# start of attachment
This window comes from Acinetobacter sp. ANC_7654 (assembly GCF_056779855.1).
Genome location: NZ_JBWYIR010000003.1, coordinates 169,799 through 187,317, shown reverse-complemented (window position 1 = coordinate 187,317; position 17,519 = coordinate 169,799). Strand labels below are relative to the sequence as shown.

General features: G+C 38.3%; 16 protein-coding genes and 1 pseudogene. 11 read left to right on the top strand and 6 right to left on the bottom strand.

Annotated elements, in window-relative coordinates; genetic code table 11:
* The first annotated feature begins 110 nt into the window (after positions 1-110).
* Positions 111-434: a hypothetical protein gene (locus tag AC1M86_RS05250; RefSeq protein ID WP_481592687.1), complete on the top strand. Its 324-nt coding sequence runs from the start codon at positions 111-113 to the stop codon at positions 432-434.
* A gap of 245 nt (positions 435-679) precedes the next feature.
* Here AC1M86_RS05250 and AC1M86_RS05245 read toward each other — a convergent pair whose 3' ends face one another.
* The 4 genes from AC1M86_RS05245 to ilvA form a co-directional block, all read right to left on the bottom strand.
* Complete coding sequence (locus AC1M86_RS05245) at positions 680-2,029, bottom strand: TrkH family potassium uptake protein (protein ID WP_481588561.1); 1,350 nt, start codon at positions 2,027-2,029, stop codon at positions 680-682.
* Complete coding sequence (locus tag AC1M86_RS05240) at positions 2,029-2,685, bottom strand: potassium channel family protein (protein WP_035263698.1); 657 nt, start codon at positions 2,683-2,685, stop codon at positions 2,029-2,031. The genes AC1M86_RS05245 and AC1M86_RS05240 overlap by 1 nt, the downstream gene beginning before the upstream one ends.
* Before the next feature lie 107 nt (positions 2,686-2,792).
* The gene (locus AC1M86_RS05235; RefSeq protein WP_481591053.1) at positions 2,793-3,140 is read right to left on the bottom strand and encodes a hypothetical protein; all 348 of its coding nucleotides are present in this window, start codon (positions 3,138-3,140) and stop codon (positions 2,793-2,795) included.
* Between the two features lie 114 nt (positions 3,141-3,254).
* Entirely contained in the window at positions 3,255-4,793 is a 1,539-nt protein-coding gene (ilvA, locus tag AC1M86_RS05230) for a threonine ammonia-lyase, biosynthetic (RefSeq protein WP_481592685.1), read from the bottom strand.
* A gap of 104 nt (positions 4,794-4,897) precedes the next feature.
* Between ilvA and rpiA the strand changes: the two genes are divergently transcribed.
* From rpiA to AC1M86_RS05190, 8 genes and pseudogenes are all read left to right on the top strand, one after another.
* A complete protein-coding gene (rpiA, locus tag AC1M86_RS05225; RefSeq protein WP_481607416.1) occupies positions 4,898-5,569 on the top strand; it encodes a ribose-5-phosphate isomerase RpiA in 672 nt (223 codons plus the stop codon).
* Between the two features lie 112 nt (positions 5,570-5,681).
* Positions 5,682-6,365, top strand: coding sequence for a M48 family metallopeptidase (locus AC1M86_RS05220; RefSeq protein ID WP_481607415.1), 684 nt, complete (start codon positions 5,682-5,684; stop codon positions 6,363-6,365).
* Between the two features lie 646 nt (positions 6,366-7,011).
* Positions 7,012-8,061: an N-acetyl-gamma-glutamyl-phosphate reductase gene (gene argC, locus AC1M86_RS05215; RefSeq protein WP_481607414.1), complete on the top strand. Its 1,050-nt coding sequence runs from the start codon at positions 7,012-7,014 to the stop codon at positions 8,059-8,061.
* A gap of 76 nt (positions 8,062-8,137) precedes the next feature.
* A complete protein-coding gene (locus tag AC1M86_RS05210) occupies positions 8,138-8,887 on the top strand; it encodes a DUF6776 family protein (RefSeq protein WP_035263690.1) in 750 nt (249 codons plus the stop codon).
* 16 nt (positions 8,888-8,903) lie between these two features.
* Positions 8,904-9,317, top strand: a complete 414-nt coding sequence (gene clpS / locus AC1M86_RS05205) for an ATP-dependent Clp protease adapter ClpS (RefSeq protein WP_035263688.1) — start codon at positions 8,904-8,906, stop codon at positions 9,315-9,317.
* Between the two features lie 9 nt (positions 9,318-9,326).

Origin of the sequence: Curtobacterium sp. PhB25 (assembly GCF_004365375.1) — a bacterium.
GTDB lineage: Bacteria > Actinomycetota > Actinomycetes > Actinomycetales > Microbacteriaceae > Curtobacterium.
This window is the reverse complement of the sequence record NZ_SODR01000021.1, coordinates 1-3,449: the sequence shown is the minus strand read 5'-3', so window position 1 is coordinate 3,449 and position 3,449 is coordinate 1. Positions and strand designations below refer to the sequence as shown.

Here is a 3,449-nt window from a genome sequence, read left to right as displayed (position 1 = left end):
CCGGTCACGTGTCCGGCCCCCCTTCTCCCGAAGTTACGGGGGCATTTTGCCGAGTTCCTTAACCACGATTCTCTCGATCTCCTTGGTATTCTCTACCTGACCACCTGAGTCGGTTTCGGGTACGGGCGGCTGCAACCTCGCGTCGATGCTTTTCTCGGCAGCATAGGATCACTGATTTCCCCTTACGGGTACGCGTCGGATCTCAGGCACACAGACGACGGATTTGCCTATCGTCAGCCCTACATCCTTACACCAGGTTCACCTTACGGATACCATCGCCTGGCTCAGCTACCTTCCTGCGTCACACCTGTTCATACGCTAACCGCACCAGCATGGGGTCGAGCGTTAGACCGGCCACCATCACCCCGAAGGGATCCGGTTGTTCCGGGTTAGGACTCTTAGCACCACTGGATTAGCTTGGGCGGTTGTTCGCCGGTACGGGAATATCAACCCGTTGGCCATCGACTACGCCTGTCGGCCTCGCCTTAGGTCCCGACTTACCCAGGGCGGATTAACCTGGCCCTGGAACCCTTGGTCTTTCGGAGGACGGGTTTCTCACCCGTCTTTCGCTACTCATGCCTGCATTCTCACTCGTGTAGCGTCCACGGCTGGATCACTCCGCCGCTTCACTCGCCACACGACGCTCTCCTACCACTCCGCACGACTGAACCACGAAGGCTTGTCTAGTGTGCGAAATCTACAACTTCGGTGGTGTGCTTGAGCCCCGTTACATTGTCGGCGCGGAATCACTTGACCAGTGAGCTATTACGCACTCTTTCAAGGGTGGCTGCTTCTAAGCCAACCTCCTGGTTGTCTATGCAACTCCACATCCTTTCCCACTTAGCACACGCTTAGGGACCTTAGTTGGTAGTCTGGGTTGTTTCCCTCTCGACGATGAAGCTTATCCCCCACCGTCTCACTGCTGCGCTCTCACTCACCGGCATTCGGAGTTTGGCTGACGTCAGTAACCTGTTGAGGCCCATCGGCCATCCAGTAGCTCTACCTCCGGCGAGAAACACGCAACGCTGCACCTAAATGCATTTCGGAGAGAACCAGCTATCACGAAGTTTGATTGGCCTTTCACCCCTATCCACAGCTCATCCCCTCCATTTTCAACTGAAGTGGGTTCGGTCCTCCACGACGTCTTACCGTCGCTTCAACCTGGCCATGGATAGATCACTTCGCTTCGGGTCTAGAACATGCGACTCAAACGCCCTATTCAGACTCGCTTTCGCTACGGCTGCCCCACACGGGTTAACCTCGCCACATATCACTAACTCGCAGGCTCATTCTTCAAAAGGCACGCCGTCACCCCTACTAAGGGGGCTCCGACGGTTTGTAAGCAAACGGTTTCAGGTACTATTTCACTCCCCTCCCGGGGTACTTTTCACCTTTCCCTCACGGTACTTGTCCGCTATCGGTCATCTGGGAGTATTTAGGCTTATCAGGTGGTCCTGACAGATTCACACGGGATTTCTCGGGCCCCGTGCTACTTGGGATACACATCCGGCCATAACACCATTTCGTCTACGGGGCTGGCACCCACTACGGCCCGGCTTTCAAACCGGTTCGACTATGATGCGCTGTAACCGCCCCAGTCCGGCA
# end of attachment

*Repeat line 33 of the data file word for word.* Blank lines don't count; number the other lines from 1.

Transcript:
CCGGTCACGTGTCCGGCCCCCCTTCTCCCGAAGTTACGGGGGCATTTTGCCGAGTTCCTTAACCACGATTCTCTCGATCTCCTTGGTATTCTCTACCTGACCACCTGAGTCGGTTTCGGGTACGGGCGGCTGCAACCTCGCGTCGATGCTTTTCTCGGCAGCATAGGATCACTGATTTCCCCTTACGGGTACGCGTCGGATCTCAGGCACACAGACGACGGATTTGCCTATCGTCAGCCCTACATCCTTACACCAGGTTCACCTTACGGATACCATCGCCTGGCTCAGCTACCTTCCTGCGTCACACCTGTTCATACGCTAACCGCACCAGCATGGGGTCGAGCGTTAGACCGGCCACCATCACCCCGAAGGGATCCGGTTGTTCCGGGTTAGGACTCTTAGCACCACTGGATTAGCTTGGGCGGTTGTTCGCCGGTACGGGAATATCAACCCGTTGGCCATCGACTACGCCTGTCGGCCTCGCCTTAGGTCCCGACTTACCCAGGGCGGATTAACCTGGCCCTGGAACCCTTGGTCTTTCGGAGGACGGGTTTCTCACCCGTCTTTCGCTACTCATGCCTGCATTCTCACTCGTGTAGCGTCCACGGCTGGATCACTCCGCCGCTTCACTCGCCACACGACGCTCTCCTACCACTCCGCACGACTGAACCACGAAGGCTTGTCTAGTGTGCGAAATCTACAACTTCGGTGGTGTGCTTGAGCCCCGTTACATTGTCGGCGCGGAATCACTTGACCAGTGAGCTATTACGCACTCTTTCAAGGGTGGCTGCTTCTAAGCCAACCTCCTGGTTGTCTATGCAACTCCACATCCTTTCCCACTTAGCACACGCTTAGGGACCTTAGTTGGTAGTCTGGGTTGTTTCCCTCTCGACGATGAAGCTTATCCCCCACCGTCTCACTGCTGCGCTCTCACTCACCGGCATTCGGAGTTTGGCTGACGTCAGTAACCTGTTGAGGCCCATCGGCCATCCAGTAGCTCTACCTCCGGCGAGAAACACGCAACGCTGCACCTAAATGCATTTCGGAGAGAACCAGCTATCACGAAGTTTGATTGGCCTTTCACCCCTATCCACAGCTCATCCCCTCCATTTTCAACTGAAGTGGGTTCGGTCCTCCACGACGTCTTACCGTCGCTTCAACCTGGCCATGGATAGATCACTTCGCTTCGGGTCTAGAACATGCGACTCAAACGCCCTATTCAGACTCGCTTTCGCTACGGCTGCCCCACACGGGTTAACCTCGCCACATATCACTAACTCGCAGGCTCATTCTTCAAAAGGCACGCCGTCACCCCTACTAAGGGGGCTCCGACGGTTTGTAAGCAAACGGTTTCAGGTACTATTTCACTCCCCTCCCGGGGTACTTTTCACCTTTCCCTCACGGTACTTGTCCGCTATCGGTCATCTGGGAGTATTTAGGCTTATCAGGTGGTCCTGACAGATTCACACGGGATTTCTCGGGCCCCGTGCTACTTGGGATACACATCCGGCCATAACACCATTTCGTCTACGGGGCTGGCACCCACTACGGCCCGGCTTTCAAACCGGTTCGACTATGATGCGCTGTAACCGCCCCAGTCCGGCA